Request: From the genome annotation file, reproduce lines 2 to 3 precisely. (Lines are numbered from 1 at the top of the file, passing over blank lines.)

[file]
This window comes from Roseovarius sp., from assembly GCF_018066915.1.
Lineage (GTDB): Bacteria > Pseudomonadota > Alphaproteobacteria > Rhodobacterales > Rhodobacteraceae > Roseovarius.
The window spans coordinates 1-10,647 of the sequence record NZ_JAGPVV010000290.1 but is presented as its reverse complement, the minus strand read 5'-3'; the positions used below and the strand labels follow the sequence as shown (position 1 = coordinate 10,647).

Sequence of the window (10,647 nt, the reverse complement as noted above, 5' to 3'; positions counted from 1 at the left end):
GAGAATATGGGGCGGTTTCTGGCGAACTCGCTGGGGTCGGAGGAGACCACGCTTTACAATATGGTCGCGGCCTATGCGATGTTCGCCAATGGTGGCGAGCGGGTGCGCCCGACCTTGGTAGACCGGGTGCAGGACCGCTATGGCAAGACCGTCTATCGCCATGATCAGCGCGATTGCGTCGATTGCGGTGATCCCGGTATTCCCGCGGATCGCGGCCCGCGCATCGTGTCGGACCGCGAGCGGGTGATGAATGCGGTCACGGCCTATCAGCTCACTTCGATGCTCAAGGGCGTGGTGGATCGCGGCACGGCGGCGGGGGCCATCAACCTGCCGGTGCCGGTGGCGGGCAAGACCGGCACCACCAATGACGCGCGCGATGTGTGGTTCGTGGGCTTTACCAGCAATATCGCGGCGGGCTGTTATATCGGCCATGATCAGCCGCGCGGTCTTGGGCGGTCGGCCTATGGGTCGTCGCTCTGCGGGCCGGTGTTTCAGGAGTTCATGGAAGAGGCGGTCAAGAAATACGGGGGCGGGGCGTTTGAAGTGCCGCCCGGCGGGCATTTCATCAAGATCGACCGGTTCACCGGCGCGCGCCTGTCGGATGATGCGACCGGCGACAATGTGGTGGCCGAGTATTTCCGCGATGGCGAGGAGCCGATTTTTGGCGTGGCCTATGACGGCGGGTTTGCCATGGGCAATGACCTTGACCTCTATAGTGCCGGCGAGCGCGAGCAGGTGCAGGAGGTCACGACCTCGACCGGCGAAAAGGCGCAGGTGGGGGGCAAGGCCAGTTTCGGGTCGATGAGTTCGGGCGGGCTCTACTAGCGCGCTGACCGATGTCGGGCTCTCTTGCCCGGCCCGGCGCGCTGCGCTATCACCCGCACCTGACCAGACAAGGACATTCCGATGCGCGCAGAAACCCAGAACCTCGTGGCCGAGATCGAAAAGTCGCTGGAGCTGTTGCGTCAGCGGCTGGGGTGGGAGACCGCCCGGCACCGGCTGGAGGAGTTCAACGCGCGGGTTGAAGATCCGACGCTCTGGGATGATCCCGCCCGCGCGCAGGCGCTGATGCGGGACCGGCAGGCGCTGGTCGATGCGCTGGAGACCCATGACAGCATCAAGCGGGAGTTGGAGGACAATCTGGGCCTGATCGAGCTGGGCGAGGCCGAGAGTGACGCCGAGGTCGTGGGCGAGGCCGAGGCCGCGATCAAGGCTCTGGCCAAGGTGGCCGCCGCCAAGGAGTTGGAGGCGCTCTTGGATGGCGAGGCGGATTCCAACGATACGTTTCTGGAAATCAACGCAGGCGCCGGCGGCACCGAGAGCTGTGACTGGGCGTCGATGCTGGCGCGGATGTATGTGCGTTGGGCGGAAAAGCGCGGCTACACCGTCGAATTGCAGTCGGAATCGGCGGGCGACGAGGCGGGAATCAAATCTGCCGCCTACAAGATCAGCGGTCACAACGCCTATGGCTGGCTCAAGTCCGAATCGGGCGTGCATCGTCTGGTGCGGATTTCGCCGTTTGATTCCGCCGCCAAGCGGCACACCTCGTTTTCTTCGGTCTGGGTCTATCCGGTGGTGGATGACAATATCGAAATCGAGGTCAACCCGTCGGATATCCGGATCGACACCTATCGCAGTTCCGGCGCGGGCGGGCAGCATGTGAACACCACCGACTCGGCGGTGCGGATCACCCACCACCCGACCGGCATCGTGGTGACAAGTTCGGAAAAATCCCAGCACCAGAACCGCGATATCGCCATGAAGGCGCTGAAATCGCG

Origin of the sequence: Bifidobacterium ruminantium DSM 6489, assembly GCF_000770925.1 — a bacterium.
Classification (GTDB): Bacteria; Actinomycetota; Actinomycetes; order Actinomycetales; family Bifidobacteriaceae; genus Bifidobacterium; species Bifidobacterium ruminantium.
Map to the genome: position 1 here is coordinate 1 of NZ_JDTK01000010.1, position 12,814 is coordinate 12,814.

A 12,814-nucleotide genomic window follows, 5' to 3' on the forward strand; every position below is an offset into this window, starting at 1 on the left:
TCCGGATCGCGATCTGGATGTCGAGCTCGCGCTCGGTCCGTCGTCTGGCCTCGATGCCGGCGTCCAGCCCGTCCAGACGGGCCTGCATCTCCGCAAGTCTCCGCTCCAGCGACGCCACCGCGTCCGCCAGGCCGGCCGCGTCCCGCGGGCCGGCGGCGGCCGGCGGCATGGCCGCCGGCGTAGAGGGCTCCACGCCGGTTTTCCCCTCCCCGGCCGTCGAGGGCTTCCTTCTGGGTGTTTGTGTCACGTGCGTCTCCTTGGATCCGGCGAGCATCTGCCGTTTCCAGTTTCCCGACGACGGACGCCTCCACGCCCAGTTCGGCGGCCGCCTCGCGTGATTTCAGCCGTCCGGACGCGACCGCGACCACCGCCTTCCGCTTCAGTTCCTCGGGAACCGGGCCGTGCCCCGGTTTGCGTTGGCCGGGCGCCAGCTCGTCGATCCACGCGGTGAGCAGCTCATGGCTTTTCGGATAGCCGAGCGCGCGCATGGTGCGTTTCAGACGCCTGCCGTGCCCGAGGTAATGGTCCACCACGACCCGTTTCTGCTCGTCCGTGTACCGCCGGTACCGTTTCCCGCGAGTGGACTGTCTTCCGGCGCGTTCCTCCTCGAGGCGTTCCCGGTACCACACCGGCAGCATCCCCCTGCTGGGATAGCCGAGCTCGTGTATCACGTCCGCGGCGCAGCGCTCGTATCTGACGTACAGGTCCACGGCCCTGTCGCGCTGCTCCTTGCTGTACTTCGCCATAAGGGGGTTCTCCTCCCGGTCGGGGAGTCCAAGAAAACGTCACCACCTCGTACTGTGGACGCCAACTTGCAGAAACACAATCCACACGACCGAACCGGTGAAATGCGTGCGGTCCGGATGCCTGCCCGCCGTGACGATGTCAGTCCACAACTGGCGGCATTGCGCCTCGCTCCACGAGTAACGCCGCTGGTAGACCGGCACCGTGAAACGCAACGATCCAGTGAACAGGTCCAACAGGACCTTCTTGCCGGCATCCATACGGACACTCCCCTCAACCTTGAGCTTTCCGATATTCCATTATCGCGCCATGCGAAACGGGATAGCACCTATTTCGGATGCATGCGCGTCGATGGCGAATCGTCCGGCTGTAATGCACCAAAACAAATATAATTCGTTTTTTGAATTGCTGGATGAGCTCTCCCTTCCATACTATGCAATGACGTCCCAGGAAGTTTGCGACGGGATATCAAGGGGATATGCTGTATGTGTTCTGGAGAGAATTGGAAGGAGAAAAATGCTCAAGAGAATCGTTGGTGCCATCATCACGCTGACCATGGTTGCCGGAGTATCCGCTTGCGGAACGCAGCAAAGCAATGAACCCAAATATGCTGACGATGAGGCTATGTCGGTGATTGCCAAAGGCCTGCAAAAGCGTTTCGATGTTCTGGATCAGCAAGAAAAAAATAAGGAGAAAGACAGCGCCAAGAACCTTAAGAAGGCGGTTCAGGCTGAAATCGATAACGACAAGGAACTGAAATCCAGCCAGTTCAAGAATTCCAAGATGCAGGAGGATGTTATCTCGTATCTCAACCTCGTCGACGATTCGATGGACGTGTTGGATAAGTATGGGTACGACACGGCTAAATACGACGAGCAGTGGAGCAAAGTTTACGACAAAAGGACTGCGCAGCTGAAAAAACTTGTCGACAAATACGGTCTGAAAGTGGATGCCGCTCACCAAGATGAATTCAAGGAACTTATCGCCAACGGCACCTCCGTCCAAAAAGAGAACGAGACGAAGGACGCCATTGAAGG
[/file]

Lineage (GTDB): Bacteria > Pseudomonadota > Alphaproteobacteria > Rhodobacterales > Rhodobacteraceae > Roseovarius.
The window spans coordinates 1-10,647 of the sequence record NZ_JAGPVV010000290.1 but is presented as its reverse complement, the minus strand read 5'-3'; the positions used below and the strand labels follow the sequence as shown (position 1 = coordinate 10,647).